“When the moon is in the 7th House… And Jupiter aligns with Mars… Then peace will guide the planets… And love will steer the stars… This is the dawning of the Age of Aquarius…” [Lyrics from “Age of Aquarius” by the 5th Dimension, 1969].
Humanity is said to be currently moving to its new astrological Age – an event which happens roughly every 2,000-plus years. We’re living through a transitional period Read More
From ancient times to the present day, Africa’s collective imagination has to one degree or another been influenced by the leopard as a symbol of its cultural and spiritual potency. The black panther is the melanistic color variant of leopards in Africa, so perhaps the phenomenal success of the movie of the same name can be used as a current barometer of that potency. North, south, east, west, and diaspora – the leopard is a powerful symbol of African warriors, sages, magicians, priests, gods, goddesses, queens, and kings. In West Africa, sculptures from Ife and Benin portray the leopard as a symbol of wisdom. This statue from ancient North Africa depicting King Tutankhamun riding through the underworld on the back Read More
Born in 1803 and orphaned at age 5, Maria W. Stewart was an American domestic servant who became a teacher, journalist, abolitionist, lecturer and women’s rights activist. She urged “daughters of Africa” to reject the negative images of Black womanhood that were/are so pervasive, but to instead possess the power of self-definition – in effect to seek, find, and anchor their Divinity as Goddess Auset. In an 1833 speech, Stewart said: “Like King Solomon, who put neither nail nor hammer to the temple, yet received the praise; so also have the white Americans gained themselves a name, like the names of the great men that are in the earth, whilst in reality we have been their principle foundation and support. We have pursued the shadow, they have obtained the substance; we have performed the labor, they have received the profits; we have planted the vines, they have eaten the fruits of them.”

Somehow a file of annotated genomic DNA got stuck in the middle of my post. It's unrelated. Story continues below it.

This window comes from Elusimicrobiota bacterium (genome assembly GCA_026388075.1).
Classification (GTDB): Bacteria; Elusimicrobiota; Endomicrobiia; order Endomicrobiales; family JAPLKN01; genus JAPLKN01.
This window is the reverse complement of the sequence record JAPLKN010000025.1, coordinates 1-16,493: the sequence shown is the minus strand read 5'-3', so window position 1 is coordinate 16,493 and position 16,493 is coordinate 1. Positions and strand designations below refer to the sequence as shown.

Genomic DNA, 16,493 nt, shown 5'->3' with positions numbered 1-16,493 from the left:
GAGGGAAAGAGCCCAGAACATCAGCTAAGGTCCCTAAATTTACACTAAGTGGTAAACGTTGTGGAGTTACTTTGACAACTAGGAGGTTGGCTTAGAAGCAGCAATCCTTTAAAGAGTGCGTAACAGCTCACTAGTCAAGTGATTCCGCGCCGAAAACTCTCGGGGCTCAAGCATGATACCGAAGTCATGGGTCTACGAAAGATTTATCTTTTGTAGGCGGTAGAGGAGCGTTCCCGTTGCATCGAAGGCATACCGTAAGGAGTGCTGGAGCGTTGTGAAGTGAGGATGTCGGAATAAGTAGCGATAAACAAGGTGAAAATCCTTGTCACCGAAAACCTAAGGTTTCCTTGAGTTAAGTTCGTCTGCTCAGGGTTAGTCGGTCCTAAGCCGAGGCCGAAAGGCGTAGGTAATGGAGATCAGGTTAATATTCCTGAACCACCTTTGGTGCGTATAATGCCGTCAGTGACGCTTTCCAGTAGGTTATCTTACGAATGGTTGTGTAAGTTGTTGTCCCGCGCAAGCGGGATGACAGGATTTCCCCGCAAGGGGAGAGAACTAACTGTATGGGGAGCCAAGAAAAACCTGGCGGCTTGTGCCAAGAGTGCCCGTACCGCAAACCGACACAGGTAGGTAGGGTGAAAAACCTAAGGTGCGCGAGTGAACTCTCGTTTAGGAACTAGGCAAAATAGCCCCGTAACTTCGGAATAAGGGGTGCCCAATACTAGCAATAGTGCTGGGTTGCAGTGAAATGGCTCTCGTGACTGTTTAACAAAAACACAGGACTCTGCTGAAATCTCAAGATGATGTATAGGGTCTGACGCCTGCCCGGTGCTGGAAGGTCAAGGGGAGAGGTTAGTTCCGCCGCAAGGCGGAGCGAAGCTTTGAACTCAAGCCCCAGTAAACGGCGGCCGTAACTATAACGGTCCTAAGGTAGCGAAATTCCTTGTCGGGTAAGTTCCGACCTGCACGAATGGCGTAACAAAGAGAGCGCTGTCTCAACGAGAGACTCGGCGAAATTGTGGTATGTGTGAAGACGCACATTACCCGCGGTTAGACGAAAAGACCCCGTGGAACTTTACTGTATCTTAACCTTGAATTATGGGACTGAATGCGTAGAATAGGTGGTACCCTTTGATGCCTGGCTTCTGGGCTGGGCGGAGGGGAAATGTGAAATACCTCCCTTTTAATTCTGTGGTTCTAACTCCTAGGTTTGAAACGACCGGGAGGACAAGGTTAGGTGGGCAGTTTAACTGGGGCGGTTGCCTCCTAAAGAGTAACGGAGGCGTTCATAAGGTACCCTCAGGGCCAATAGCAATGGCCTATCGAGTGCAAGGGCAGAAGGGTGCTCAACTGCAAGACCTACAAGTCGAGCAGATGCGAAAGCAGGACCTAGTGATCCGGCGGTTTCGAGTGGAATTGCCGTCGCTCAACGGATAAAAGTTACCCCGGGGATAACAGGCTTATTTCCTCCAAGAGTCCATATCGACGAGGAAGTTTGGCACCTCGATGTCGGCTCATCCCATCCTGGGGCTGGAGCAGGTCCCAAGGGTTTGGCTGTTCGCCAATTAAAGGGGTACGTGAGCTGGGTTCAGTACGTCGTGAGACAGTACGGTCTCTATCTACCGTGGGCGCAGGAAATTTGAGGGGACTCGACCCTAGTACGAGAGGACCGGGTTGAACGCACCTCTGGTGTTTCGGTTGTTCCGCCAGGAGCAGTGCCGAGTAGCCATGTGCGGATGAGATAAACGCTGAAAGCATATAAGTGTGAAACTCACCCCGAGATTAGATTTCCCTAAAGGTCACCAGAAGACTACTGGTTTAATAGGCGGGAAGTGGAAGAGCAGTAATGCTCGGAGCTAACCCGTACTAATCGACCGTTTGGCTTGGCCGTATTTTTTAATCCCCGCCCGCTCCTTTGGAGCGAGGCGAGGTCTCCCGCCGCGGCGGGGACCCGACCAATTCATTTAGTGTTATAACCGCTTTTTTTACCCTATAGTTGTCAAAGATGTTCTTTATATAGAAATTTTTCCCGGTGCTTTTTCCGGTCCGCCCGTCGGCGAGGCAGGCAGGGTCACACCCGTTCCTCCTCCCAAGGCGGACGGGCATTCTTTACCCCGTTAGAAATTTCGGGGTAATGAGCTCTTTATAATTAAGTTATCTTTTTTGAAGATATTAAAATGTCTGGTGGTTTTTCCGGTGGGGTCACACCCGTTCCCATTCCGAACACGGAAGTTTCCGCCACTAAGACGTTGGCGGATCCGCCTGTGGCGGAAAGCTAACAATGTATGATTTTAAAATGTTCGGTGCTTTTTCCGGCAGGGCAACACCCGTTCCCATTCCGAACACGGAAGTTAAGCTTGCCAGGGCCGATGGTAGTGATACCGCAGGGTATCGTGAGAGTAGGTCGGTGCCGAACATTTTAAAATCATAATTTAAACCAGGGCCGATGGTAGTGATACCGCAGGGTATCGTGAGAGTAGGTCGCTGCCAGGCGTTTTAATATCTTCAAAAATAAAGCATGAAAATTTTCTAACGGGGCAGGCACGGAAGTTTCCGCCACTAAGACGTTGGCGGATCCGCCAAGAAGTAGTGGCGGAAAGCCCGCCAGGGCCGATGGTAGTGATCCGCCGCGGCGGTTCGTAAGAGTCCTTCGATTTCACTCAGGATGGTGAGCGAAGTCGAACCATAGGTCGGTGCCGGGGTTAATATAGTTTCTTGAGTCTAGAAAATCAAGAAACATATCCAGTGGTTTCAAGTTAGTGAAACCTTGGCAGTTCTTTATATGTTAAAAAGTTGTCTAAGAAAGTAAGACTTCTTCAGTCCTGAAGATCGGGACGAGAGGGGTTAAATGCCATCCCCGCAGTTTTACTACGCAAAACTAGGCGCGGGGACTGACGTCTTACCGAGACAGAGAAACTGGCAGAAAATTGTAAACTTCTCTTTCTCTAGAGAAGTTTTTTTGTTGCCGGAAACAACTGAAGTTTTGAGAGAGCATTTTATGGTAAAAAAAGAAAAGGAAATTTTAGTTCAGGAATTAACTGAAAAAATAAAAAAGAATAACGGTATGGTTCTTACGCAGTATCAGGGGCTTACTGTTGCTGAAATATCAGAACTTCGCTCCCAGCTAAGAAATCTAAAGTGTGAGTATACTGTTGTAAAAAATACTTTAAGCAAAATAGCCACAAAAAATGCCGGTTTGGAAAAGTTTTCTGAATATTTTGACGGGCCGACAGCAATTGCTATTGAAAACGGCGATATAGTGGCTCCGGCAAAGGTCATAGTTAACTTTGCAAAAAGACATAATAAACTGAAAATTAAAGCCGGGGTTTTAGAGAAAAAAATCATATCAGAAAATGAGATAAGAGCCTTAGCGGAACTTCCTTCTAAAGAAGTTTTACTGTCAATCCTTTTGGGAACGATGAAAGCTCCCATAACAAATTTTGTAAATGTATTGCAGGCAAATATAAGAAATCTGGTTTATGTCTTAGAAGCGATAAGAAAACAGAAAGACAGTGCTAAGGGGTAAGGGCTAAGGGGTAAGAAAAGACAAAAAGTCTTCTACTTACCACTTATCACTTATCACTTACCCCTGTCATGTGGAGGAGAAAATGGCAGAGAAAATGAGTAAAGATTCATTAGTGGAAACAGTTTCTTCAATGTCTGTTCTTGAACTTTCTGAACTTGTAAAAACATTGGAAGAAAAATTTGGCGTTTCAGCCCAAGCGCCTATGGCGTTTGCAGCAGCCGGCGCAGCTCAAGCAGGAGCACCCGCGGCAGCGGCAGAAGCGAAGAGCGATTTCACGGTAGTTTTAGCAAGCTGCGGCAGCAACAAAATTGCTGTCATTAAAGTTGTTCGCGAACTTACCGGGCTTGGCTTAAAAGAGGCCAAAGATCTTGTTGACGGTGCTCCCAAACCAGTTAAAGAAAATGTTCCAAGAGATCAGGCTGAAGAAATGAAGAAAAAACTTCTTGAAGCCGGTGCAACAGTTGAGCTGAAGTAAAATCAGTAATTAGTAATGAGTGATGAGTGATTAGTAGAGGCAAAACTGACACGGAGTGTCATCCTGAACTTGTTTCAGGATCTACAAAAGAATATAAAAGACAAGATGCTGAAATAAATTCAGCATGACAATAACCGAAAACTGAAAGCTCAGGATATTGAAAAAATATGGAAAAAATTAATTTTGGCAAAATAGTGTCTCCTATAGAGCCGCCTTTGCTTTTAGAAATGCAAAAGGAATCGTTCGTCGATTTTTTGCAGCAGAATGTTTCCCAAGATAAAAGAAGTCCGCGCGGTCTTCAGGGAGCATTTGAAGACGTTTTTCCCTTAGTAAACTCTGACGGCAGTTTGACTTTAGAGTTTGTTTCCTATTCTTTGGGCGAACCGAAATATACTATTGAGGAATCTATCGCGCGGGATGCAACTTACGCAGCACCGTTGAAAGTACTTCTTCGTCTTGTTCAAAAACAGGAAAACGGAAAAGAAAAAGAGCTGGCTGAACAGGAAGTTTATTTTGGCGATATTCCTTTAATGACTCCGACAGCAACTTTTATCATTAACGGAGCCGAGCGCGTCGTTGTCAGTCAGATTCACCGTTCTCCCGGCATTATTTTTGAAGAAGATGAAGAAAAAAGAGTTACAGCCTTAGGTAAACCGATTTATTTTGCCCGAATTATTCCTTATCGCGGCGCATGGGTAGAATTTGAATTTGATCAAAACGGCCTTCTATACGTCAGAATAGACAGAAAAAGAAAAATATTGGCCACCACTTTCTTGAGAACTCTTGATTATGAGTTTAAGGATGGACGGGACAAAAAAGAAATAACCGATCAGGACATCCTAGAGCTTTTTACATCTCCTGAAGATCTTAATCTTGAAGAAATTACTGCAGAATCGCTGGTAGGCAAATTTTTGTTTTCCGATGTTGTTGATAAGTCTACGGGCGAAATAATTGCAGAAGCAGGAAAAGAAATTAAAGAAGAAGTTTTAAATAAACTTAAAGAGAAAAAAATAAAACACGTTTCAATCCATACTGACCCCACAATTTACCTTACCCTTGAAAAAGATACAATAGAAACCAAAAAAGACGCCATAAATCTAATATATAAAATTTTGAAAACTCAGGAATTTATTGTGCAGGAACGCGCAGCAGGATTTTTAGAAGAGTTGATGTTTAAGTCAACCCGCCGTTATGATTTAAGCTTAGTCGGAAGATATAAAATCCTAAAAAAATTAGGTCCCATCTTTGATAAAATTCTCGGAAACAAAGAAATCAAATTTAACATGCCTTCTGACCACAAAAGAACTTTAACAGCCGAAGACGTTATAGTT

“Great, another broken white boy for us to fix!” One of several funny lines from Black Panther delivered by Shuri in reference to CIA Agent Everett Ross. “What the hail!” My line when I left the theater on President’s Day with mixed feelings about the movie, but mostly about the droplets of ice which had just begun falling from LA’s South Bay skies onto my African head-wrap. Was this a sign? Movie promos had gone hard with Gil Scott Heron’s classic The Revolution Will Not Be Televised, I mused while trying to extract pieces of the odd weather from my son’s fro for inspection. But why not build a strategic alliance between African cousins rather than having T’Challa, in true bourgeois liberal fashion, make a Wakanda charity-case out of Killmonger’s Oakland after the fact? Mom, it’s not your story… Huh?! Read More
Queen Nyabingi is one of several likely inspirational fonts for Marvel’s comic book renderings of Wakanda’s Dora Milaje, an elite group of female bodyguards who will soon be slaying on the silver screen [2/16/18] in Ryan Coogler’s directorial rendition of Black Panther – the movie. Though fictional, Marvel’s African kingdom of Wakanda is geographically situated around the source of humanity’s genesis, which happens to be where the legendary Nyabingi greatly impacted history as well as our pathways to a pan-African consciousness. A real-life fusion of warrior-queen archetypes that arose in the ancestral Nile River mythologies of Khemet, Goddess Nyabingi’s spirit also lives in the diffusion of beats and flows that birthed hip-hop in today’s diaspora. Read More